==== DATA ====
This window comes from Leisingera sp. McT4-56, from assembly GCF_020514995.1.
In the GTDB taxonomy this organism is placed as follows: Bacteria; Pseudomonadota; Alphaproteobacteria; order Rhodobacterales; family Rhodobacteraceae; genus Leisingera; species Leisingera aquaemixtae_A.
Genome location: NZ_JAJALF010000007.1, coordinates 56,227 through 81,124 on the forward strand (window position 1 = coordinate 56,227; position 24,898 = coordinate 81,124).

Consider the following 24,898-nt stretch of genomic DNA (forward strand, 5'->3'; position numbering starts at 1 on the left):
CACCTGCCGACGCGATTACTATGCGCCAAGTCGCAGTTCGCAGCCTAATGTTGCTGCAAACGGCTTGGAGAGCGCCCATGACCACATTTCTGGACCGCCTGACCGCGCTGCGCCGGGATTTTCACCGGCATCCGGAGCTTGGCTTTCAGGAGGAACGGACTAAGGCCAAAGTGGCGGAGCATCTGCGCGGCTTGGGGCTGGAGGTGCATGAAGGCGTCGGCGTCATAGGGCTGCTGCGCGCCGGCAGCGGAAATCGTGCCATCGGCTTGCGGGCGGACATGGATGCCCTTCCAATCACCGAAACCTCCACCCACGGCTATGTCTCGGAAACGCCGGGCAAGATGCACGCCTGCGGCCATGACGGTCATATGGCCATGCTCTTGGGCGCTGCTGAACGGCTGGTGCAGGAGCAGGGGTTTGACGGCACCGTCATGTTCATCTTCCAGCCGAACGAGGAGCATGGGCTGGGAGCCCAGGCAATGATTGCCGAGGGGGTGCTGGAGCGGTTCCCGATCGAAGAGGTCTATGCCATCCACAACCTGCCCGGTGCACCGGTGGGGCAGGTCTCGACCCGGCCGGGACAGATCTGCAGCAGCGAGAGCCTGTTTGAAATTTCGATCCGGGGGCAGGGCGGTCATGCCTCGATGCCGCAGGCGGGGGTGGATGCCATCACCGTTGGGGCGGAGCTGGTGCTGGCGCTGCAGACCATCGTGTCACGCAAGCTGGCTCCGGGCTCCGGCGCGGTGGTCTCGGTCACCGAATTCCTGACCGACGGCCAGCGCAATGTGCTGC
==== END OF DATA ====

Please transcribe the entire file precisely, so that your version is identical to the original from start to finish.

This window comes from Leisingera sp. McT4-56, from assembly GCF_020514995.1.
In the GTDB taxonomy this organism is placed as follows: Bacteria; Pseudomonadota; Alphaproteobacteria; order Rhodobacterales; family Rhodobacteraceae; genus Leisingera; species Leisingera aquaemixtae_A.
Genome location: NZ_JAJALF010000007.1, coordinates 56,227 through 81,124 on the forward strand (window position 1 = coordinate 56,227; position 24,898 = coordinate 81,124).

Consider the following 24,898-nt stretch of genomic DNA (forward strand, 5'->3'; position numbering starts at 1 on the left):
CACCTGCCGACGCGATTACTATGCGCCAAGTCGCAGTTCGCAGCCTAATGTTGCTGCAAACGGCTTGGAGAGCGCCCATGACCACATTTCTGGACCGCCTGACCGCGCTGCGCCGGGATTTTCACCGGCATCCGGAGCTTGGCTTTCAGGAGGAACGGACTAAGGCCAAAGTGGCGGAGCATCTGCGCGGCTTGGGGCTGGAGGTGCATGAAGGCGTCGGCGTCATAGGGCTGCTGCGCGCCGGCAGCGGAAATCGTGCCATCGGCTTGCGGGCGGACATGGATGCCCTTCCAATCACCGAAACCTCCACCCACGGCTATGTCTCGGAAACGCCGGGCAAGATGCACGCCTGCGGCCATGACGGTCATATGGCCATGCTCTTGGGCGCTGCTGAACGGCTGGTGCAGGAGCAGGGGTTTGACGGCACCGTCATGTTCATCTTCCAGCCGAACGAGGAGCATGGGCTGGGAGCCCAGGCAATGATTGCCGAGGGGGTGCTGGAGCGGTTCCCGATCGAAGAGGTCTATGCCATCCACAACCTGCCCGGTGCACCGGTGGGGCAGGTCTCGACCCGGCCGGGACAGATCTGCAGCAGCGAGAGCCTGTTTGAAATTTCGATCCGGGGGCAGGGCGGTCATGCCTCGATGCCGCAGGCGGGGGTGGATGCCATCACCGTTGGGGCGGAGCTGGTGCTGGCGCTGCAGACCATCGTGTCACGCAAGCTGGCTCCGGGCTCCGGCGCGGTGGTCTCGGTCACCGAATTCCTGACCGACGGCCAGCGCAATGTGCTGC